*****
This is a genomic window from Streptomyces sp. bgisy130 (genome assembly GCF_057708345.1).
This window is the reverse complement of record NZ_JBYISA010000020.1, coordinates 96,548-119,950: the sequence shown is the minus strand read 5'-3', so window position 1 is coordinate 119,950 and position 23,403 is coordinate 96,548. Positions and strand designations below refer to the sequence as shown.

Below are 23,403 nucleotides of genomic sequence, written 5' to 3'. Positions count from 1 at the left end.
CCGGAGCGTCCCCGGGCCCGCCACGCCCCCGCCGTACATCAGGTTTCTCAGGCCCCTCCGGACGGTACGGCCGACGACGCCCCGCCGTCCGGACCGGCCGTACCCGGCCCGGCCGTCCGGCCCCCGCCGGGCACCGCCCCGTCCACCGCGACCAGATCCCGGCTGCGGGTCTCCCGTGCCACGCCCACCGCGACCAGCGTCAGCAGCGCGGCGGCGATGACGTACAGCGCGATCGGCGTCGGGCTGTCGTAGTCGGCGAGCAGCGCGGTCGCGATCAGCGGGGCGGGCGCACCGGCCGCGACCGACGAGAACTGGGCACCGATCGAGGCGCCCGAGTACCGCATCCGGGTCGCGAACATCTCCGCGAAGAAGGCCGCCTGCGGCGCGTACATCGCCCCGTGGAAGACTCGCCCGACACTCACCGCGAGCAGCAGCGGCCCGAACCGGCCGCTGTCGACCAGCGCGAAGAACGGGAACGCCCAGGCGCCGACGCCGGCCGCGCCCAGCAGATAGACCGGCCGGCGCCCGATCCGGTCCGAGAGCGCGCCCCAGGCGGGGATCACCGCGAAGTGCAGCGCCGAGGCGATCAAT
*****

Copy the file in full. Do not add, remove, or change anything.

This is a genomic window from Streptomyces sp. bgisy130 (genome assembly GCF_057708345.1).
This window is the reverse complement of record NZ_JBYISA010000020.1, coordinates 96,548-119,950: the sequence shown is the minus strand read 5'-3', so window position 1 is coordinate 119,950 and position 23,403 is coordinate 96,548. Positions and strand designations below refer to the sequence as shown.

Below are 23,403 nucleotides of genomic sequence, written 5' to 3'. Positions count from 1 at the left end.
CCGGAGCGTCCCCGGGCCCGCCACGCCCCCGCCGTACATCAGGTTTCTCAGGCCCCTCCGGACGGTACGGCCGACGACGCCCCGCCGTCCGGACCGGCCGTACCCGGCCCGGCCGTCCGGCCCCCGCCGGGCACCGCCCCGTCCACCGCGACCAGATCCCGGCTGCGGGTCTCCCGTGCCACGCCCACCGCGACCAGCGTCAGCAGCGCGGCGGCGATGACGTACAGCGCGATCGGCGTCGGGCTGTCGTAGTCGGCGAGCAGCGCGGTCGCGATCAGCGGGGCGGGCGCACCGGCCGCGACCGACGAGAACTGGGCACCGATCGAGGCGCCCGAGTACCGCATCCGGGTCGCGAACATCTCCGCGAAGAAGGCCGCCTGCGGCGCGTACATCGCCCCGTGGAAGACTCGCCCGACACTCACCGCGAGCAGCAGCGGCCCGAACCGGCCGCTGTCGACCAGCGCGAAGAACGGGAACGCCCAGGCGCCGACGCCGGCCGCGCCCAGCAGATAGACCGGCCGGCGCCCGATCCGGTCCGAGAGCGCGCCCCAGGCGGGGATCACCGCGAAGTGCAGCGCCGAGGCGATCAAT